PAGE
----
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Distributional Weights in Environmental Valuation and Cost-benefit Analysis: Theory and Practice

Nurmi, Väinö, Ahtiainen, Heini
Ecological economics 2018 v.150 pp. 217-228
climate change, cost benefit analysis, decision making, ecological value, income, income distribution, income elasticities, issues and policy, pedigree, water quality, willingness to pay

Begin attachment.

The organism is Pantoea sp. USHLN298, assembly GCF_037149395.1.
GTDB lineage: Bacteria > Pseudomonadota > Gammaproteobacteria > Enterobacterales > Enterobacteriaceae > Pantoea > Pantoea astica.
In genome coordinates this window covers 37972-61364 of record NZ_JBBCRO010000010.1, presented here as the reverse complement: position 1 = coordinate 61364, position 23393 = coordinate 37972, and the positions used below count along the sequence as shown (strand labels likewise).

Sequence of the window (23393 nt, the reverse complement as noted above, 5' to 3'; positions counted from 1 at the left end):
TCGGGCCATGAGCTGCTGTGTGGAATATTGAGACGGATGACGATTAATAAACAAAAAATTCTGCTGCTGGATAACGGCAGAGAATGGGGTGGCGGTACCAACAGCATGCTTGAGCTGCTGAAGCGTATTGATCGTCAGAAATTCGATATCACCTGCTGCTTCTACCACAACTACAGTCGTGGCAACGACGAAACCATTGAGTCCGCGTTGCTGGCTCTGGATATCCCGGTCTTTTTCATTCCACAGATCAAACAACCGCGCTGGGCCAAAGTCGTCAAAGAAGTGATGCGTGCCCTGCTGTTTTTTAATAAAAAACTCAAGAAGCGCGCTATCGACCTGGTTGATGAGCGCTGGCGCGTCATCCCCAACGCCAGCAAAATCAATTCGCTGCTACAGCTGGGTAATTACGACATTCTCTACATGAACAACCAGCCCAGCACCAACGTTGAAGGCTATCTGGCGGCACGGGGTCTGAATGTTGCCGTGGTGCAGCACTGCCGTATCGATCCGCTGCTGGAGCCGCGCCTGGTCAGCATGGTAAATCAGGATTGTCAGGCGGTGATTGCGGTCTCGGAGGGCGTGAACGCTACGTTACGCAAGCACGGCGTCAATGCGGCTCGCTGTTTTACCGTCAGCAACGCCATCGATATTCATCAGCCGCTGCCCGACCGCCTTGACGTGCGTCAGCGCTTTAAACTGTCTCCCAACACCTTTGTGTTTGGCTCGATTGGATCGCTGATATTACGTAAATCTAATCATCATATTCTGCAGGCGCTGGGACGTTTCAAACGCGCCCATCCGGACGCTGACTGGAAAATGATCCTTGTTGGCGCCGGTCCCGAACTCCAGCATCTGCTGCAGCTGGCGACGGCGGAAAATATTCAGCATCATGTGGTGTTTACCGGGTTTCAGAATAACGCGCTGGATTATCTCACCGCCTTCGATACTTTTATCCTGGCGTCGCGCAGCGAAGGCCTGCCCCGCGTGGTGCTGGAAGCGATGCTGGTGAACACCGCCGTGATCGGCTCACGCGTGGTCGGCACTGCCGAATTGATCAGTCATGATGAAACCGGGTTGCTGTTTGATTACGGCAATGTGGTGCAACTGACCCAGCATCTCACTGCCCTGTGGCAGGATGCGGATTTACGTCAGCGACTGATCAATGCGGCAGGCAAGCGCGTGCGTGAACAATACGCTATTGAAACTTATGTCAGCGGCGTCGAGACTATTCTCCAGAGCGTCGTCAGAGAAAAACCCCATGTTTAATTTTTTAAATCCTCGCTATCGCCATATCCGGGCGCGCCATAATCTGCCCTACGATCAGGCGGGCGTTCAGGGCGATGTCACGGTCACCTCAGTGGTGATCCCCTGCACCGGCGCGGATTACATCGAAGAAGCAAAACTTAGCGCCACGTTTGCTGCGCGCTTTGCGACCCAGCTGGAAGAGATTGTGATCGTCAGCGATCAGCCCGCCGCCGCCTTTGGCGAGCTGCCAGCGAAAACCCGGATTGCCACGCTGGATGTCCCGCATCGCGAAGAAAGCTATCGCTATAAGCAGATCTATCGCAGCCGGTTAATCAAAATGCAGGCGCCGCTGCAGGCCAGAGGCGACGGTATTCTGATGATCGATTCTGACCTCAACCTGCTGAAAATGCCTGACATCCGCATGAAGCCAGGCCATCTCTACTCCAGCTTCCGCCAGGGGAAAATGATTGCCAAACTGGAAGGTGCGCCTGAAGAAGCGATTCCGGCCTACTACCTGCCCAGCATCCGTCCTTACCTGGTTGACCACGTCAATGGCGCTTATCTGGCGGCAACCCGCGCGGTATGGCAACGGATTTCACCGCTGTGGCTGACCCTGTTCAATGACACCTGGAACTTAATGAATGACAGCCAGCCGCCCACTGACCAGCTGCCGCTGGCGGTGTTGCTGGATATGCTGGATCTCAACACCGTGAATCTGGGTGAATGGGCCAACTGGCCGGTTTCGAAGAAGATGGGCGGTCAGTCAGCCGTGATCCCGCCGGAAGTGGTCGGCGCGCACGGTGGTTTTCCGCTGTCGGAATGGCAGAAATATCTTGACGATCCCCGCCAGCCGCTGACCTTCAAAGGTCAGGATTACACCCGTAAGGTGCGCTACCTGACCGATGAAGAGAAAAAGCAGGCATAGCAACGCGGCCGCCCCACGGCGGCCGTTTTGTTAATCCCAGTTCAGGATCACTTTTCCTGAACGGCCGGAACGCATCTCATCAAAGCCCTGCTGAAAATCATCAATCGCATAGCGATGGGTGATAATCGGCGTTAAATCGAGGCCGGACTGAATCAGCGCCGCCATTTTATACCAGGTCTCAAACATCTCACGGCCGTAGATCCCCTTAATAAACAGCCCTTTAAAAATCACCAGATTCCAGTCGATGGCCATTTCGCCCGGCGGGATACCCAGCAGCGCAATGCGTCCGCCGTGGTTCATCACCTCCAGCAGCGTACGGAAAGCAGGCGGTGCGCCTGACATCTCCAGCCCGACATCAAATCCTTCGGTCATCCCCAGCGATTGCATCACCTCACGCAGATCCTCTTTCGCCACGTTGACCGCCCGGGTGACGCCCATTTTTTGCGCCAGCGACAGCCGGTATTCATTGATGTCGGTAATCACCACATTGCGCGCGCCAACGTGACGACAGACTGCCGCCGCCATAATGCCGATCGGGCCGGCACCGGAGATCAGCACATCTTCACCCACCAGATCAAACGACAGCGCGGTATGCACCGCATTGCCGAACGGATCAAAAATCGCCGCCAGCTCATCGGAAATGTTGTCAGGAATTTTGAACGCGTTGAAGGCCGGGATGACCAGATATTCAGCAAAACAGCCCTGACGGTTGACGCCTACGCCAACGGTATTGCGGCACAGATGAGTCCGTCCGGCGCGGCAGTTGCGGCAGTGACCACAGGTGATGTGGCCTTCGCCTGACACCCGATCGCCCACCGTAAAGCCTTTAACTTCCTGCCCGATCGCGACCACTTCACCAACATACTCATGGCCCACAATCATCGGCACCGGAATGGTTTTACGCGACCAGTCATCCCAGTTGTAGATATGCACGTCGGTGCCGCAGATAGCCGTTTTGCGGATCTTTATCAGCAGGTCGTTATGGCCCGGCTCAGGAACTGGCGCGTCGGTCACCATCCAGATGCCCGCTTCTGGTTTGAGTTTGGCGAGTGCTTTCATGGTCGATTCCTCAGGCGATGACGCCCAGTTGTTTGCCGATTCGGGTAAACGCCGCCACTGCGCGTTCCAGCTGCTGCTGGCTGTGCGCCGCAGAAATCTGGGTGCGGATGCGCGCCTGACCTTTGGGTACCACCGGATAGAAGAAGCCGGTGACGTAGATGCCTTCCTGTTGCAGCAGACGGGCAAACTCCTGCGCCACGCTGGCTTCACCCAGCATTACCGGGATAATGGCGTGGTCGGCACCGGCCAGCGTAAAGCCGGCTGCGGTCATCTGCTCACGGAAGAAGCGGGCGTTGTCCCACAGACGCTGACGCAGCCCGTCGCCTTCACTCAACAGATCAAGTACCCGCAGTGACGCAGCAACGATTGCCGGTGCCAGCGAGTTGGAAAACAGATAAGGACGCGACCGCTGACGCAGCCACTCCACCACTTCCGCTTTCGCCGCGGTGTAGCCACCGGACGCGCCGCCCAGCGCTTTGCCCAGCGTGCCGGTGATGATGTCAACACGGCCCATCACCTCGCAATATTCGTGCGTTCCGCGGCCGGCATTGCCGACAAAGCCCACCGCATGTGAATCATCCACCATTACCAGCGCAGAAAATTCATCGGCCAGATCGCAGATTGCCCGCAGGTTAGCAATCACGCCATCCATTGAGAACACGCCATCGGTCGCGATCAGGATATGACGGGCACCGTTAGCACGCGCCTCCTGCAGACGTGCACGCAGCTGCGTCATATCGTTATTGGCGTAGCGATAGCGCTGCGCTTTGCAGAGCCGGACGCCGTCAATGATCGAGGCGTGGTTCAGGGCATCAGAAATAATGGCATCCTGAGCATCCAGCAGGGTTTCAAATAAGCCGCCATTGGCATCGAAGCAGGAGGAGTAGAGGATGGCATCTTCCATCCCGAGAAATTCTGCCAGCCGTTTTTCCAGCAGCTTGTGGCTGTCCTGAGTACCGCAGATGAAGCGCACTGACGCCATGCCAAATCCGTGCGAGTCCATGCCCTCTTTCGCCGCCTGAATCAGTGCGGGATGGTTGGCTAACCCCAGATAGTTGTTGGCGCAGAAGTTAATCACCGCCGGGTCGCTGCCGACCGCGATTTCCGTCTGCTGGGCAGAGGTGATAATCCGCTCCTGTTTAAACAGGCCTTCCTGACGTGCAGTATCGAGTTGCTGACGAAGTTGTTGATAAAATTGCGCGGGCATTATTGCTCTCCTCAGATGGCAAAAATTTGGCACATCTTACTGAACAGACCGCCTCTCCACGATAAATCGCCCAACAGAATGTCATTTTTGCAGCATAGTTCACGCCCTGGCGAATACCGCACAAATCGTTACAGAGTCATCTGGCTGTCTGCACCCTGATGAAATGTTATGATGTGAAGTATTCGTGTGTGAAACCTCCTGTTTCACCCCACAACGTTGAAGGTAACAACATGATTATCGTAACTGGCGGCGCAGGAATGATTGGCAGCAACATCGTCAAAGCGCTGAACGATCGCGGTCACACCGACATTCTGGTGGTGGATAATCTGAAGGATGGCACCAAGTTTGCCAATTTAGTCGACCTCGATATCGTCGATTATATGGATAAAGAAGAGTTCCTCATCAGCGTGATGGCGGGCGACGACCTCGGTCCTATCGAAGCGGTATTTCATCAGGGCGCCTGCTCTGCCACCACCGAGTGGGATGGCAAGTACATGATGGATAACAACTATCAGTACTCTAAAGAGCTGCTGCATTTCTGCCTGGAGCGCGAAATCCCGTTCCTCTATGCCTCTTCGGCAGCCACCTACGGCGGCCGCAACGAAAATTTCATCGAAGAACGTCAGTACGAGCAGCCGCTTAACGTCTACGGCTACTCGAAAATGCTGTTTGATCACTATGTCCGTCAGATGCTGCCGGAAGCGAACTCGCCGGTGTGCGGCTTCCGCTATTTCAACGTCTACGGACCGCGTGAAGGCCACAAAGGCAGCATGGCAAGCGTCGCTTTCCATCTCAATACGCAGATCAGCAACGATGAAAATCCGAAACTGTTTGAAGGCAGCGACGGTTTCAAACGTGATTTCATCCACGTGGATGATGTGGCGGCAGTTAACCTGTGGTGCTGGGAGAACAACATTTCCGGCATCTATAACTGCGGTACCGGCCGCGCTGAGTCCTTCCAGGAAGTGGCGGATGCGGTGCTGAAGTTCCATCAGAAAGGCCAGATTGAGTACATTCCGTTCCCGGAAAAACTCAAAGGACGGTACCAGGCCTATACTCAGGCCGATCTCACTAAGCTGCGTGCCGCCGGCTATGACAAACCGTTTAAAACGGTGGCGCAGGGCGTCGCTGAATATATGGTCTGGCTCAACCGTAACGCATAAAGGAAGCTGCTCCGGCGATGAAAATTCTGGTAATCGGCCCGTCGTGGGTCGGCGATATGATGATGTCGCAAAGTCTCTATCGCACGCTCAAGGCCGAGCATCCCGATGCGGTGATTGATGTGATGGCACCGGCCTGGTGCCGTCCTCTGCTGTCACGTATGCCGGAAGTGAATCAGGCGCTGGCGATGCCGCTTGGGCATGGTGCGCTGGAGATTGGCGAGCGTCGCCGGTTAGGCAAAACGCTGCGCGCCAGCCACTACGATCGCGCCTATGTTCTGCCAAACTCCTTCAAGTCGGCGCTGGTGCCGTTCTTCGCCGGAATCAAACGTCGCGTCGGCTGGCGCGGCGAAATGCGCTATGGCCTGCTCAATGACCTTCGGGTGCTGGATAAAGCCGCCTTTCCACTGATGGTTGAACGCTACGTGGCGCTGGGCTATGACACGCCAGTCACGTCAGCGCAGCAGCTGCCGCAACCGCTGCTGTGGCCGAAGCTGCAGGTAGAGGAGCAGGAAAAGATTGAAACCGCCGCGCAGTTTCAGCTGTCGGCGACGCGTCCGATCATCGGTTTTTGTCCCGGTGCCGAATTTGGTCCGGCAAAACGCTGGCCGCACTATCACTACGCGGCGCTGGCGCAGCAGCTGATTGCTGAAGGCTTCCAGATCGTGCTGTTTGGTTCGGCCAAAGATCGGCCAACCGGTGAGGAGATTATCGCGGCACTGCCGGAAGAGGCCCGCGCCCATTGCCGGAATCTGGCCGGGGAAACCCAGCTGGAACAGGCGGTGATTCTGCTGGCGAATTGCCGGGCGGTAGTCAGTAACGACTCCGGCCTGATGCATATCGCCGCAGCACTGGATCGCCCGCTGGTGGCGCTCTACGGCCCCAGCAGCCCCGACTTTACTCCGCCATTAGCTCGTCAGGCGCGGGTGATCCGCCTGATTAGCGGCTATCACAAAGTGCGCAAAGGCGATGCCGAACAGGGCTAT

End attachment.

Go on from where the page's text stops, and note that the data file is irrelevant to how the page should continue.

Cost-benefit analysis (CBA) is built on the Kaldor-Hicks efficiency criterion whereby projects that have aggregate positive net benefits are recommended even if those who lose are not compensated for their losses. Two kinds of problems can be identified with the use of the criterion. First, as income tends to affect monetary welfare changes positively, the preferences of those with higher wealth have a larger weight in societal decision-making. Second, monetary welfare changes can be thought of as changes in real income, which matter more for those with a lower initial wealth level. Both problems can be mitigated with distributional weighting. Despite their strong theoretical pedigree, distributional weights have been largely neglected in practical CBAs, one exception being analyses in climate change economics. We present the theory of distributional weighting and illustrate how weights can be applied empirically in an international environmental CBA that deals with marine water quality improvements. We show that different weighting schemes can result in different policy recommendations. We also show that taking the income distribution within countries into account can change a country's willingness to participate in the water quality improvement program and that the income elasticity of willingness to pay (WTP) is an important indication of the direction of change.